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Beautiful Chaos: Strange Clay at Hayward Gallery

We are far from the ordinary here. Upon entering Strange Clay we are confronted by Jonathan Baldock’s Facecrime (2019): towering, multicoloured columns of distorted face and body parts; lips, hands and ears uncomfortably poking out like some nightmare scenario. Sagging orange balloons and pink rope protrude from these totems imprinted with emojis. Some column pieces have fallen and are stuffed with fluff, surrounded by more spilled emoticons, ranging from smiling to poop. This bizarre representation of modern communication prepares us for the ‘strange’ powers of ceramics on display at this Hayward Gallery exhibition, comprising 23 artists from around the world.

This playfulness can also be seen in Emma Hart’s windscreens that are ‘scattered across the gallery space like vehicles stuck in a traffic jam’. Each windscreen is double-sided, vibrant, and cartoonish, adorned with humorous details like drivers’ gripped fingers in Green Light (2018) or the little blue broken heart tucked into a crack of the shattered ‘glass’ in X (2018). Using clay as car windscreens aims to exemplify ‘chaos’ and the ‘awkwardness of everyday urban experience’.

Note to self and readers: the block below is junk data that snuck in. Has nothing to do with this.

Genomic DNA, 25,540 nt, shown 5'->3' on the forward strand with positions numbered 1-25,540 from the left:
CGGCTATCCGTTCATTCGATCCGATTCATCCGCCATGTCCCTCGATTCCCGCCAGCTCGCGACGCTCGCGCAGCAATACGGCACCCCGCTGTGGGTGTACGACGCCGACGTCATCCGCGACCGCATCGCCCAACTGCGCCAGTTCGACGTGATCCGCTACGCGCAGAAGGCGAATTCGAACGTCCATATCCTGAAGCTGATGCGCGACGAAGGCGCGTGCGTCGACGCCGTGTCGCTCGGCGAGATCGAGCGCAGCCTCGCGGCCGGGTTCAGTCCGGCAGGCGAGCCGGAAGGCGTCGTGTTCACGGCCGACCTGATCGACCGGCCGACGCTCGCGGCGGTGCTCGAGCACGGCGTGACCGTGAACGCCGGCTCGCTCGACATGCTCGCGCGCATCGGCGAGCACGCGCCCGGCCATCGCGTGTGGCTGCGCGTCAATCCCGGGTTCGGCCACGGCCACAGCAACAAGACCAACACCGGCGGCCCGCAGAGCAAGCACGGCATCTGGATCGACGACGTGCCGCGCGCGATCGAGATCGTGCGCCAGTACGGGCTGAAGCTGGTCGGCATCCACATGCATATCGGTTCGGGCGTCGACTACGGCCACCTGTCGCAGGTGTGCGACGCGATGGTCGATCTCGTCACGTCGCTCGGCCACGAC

Image Courtesy of the Hayward Gallery

Regular/Fragile (2002-03) by Liu Jianhua presents the emotional power of ceramics, too. Almost a thousand objects are tenuously fixed to three walls, many of them seemingly falling to the floor like raindrops, threatening to join the large piles of objects below them. Teddy bears, apples, hand soaps, hammers, shoes of all sizes, guns, and mini guitars are just a few of the items we see. Jianhua created this in response to a series of plane crashes in China in 2001 in which a boy’s toys were left floating in the ocean. At the same time, the artist’s son was receiving treatment in hospital. Thus, the childish objects take on a new weight, and the skull suspended in the middle becomes haunting. With porcelain, Jianhua underlines the fragility of life, as opposed to the ‘distracting impact of consumerism’.

One of my favourite installations was Till Death Do Us Part (2022) by Lindsey Mendick: an entire house overtaken by ceramic creatures. In the kitchen, soldier slugs tackle scattered Heinz Beanz cans whilst a mouse admires his portrait on a plate. The staircase features huge moths attacking the curtains and wasps writing on the Yellow Pages, encircled by post-it notes that read comments such as, ‘I just feel so ducking alone’. In the living room, the back of the sofa has been ripped out to create a mice theatre, upon which they’re performing a Greek play, complete with a wooden cat Trojan horse. The attention to detail is mind-boggling. Named after the Madonna song (which plays from a ceramic speaker), Mendick uses this humorous mayhem to highlight the ‘complexity of domestic relations’. At least in my flat I hope there are no spiders in the drain pipes, sitting on toadstools and typing away at mini laptops.

Image Courtesy of the Hayward Gallery